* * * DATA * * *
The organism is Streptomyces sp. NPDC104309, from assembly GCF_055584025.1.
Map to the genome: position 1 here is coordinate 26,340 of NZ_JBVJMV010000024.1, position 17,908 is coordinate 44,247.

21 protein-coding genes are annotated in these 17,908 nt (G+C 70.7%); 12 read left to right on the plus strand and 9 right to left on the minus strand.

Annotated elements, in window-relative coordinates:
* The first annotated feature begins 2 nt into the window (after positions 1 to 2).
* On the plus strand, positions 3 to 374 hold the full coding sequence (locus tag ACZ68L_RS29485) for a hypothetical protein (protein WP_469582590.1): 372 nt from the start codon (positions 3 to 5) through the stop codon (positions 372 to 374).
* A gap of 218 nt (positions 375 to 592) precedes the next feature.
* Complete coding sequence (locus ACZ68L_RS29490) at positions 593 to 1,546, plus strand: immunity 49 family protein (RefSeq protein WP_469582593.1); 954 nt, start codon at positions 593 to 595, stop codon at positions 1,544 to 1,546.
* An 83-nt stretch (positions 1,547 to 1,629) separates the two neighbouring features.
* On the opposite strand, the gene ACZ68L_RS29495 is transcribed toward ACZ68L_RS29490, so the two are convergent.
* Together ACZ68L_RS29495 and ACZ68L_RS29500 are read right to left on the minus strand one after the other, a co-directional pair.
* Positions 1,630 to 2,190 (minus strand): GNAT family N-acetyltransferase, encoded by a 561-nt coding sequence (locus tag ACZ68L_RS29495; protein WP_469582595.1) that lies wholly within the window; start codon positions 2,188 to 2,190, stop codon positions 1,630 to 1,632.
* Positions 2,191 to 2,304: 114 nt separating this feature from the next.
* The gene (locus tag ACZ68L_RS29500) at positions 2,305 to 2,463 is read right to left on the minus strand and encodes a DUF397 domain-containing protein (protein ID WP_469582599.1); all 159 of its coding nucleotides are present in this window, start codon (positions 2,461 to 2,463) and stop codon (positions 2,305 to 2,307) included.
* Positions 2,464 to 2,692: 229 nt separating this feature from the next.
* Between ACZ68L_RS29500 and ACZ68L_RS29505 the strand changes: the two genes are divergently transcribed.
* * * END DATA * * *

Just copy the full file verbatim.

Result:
The organism is Streptomyces sp. NPDC104309, from assembly GCF_055584025.1.
Map to the genome: position 1 here is coordinate 26,340 of NZ_JBVJMV010000024.1, position 17,908 is coordinate 44,247.

21 protein-coding genes are annotated in these 17,908 nt (G+C 70.7%); 12 read left to right on the plus strand and 9 right to left on the minus strand.

Annotated elements, in window-relative coordinates:
* The first annotated feature begins 2 nt into the window (after positions 1 to 2).
* On the plus strand, positions 3 to 374 hold the full coding sequence (locus tag ACZ68L_RS29485) for a hypothetical protein (protein WP_469582590.1): 372 nt from the start codon (positions 3 to 5) through the stop codon (positions 372 to 374).
* A gap of 218 nt (positions 375 to 592) precedes the next feature.
* Complete coding sequence (locus ACZ68L_RS29490) at positions 593 to 1,546, plus strand: immunity 49 family protein (RefSeq protein WP_469582593.1); 954 nt, start codon at positions 593 to 595, stop codon at positions 1,544 to 1,546.
* An 83-nt stretch (positions 1,547 to 1,629) separates the two neighbouring features.
* On the opposite strand, the gene ACZ68L_RS29495 is transcribed toward ACZ68L_RS29490, so the two are convergent.
* Together ACZ68L_RS29495 and ACZ68L_RS29500 are read right to left on the minus strand one after the other, a co-directional pair.
* Positions 1,630 to 2,190 (minus strand): GNAT family N-acetyltransferase, encoded by a 561-nt coding sequence (locus tag ACZ68L_RS29495; protein WP_469582595.1) that lies wholly within the window; start codon positions 2,188 to 2,190, stop codon positions 1,630 to 1,632.
* Positions 2,191 to 2,304: 114 nt separating this feature from the next.
* The gene (locus tag ACZ68L_RS29500) at positions 2,305 to 2,463 is read right to left on the minus strand and encodes a DUF397 domain-containing protein (protein ID WP_469582599.1); all 159 of its coding nucleotides are present in this window, start codon (positions 2,461 to 2,463) and stop codon (positions 2,305 to 2,307) included.
* Positions 2,464 to 2,692: 229 nt separating this feature from the next.
* Between ACZ68L_RS29500 and ACZ68L_RS29505 the strand changes: the two genes are divergently transcribed.